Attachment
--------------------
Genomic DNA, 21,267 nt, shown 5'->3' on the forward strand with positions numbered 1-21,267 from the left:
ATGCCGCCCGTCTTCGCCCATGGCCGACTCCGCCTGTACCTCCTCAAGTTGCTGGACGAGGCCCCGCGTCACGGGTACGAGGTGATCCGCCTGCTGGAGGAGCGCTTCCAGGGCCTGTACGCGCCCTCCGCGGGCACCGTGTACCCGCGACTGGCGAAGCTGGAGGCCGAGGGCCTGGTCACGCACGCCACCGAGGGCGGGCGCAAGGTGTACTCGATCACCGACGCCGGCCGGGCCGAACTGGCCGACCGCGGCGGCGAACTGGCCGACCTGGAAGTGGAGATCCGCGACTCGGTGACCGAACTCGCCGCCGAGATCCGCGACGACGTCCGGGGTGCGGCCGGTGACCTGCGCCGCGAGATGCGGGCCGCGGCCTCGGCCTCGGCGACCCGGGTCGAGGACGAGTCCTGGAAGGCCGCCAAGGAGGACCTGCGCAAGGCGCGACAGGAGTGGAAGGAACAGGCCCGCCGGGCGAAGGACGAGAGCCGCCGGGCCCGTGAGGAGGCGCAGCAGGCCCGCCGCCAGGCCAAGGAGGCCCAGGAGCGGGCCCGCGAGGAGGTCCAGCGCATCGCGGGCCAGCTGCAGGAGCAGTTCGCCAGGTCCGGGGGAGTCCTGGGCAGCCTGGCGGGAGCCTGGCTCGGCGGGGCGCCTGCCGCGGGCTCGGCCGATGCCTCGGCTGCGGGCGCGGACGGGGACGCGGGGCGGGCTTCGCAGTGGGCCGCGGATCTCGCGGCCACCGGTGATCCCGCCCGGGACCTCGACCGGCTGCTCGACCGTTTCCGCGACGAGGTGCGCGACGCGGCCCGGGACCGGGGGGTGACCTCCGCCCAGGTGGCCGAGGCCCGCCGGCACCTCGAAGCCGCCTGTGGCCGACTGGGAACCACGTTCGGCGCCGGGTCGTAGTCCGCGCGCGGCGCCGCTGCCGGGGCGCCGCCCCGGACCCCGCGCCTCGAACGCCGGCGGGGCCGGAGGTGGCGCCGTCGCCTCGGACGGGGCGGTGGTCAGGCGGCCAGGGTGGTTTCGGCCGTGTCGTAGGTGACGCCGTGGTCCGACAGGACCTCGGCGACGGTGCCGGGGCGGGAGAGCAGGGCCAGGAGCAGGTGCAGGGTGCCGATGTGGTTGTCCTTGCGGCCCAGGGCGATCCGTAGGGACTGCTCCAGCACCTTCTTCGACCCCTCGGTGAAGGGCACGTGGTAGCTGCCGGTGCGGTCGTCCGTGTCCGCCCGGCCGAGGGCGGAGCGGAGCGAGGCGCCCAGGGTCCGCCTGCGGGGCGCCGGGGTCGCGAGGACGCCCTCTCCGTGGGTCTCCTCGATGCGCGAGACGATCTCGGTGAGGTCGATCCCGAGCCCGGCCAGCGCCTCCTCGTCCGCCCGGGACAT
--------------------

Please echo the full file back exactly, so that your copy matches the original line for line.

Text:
Genomic DNA, 21,267 nt, shown 5'->3' on the forward strand with positions numbered 1-21,267 from the left:
ATGCCGCCCGTCTTCGCCCATGGCCGACTCCGCCTGTACCTCCTCAAGTTGCTGGACGAGGCCCCGCGTCACGGGTACGAGGTGATCCGCCTGCTGGAGGAGCGCTTCCAGGGCCTGTACGCGCCCTCCGCGGGCACCGTGTACCCGCGACTGGCGAAGCTGGAGGCCGAGGGCCTGGTCACGCACGCCACCGAGGGCGGGCGCAAGGTGTACTCGATCACCGACGCCGGCCGGGCCGAACTGGCCGACCGCGGCGGCGAACTGGCCGACCTGGAAGTGGAGATCCGCGACTCGGTGACCGAACTCGCCGCCGAGATCCGCGACGACGTCCGGGGTGCGGCCGGTGACCTGCGCCGCGAGATGCGGGCCGCGGCCTCGGCCTCGGCGACCCGGGTCGAGGACGAGTCCTGGAAGGCCGCCAAGGAGGACCTGCGCAAGGCGCGACAGGAGTGGAAGGAACAGGCCCGCCGGGCGAAGGACGAGAGCCGCCGGGCCCGTGAGGAGGCGCAGCAGGCCCGCCGCCAGGCCAAGGAGGCCCAGGAGCGGGCCCGCGAGGAGGTCCAGCGCATCGCGGGCCAGCTGCAGGAGCAGTTCGCCAGGTCCGGGGGAGTCCTGGGCAGCCTGGCGGGAGCCTGGCTCGGCGGGGCGCCTGCCGCGGGCTCGGCCGATGCCTCGGCTGCGGGCGCGGACGGGGACGCGGGGCGGGCTTCGCAGTGGGCCGCGGATCTCGCGGCCACCGGTGATCCCGCCCGGGACCTCGACCGGCTGCTCGACCGTTTCCGCGACGAGGTGCGCGACGCGGCCCGGGACCGGGGGGTGACCTCCGCCCAGGTGGCCGAGGCCCGCCGGCACCTCGAAGCCGCCTGTGGCCGACTGGGAACCACGTTCGGCGCCGGGTCGTAGTCCGCGCGCGGCGCCGCTGCCGGGGCGCCGCCCCGGACCCCGCGCCTCGAACGCCGGCGGGGCCGGAGGTGGCGCCGTCGCCTCGGACGGGGCGGTGGTCAGGCGGCCAGGGTGGTTTCGGCCGTGTCGTAGGTGACGCCGTGGTCCGACAGGACCTCGGCGACGGTGCCGGGGCGGGAGAGCAGGGCCAGGAGCAGGTGCAGGGTGCCGATGTGGTTGTCCTTGCGGCCCAGGGCGATCCGTAGGGACTGCTCCAGCACCTTCTTCGACCCCTCGGTGAAGGGCACGTGGTAGCTGCCGGTGCGGTCGTCCGTGTCCGCCCGGCCGAGGGCGGAGCGGAGCGAGGCGCCCAGGGTCCGCCTGCGGGGCGCCGGGGTCGCGAGGACGCCCTCTCCGTGGGTCTCCTCGATGCGCGAGACGATCTCGGTGAGGTCGATCCCGAGCCCGGCCAGCGCCTCCTCGTCCGCCCGGGACAT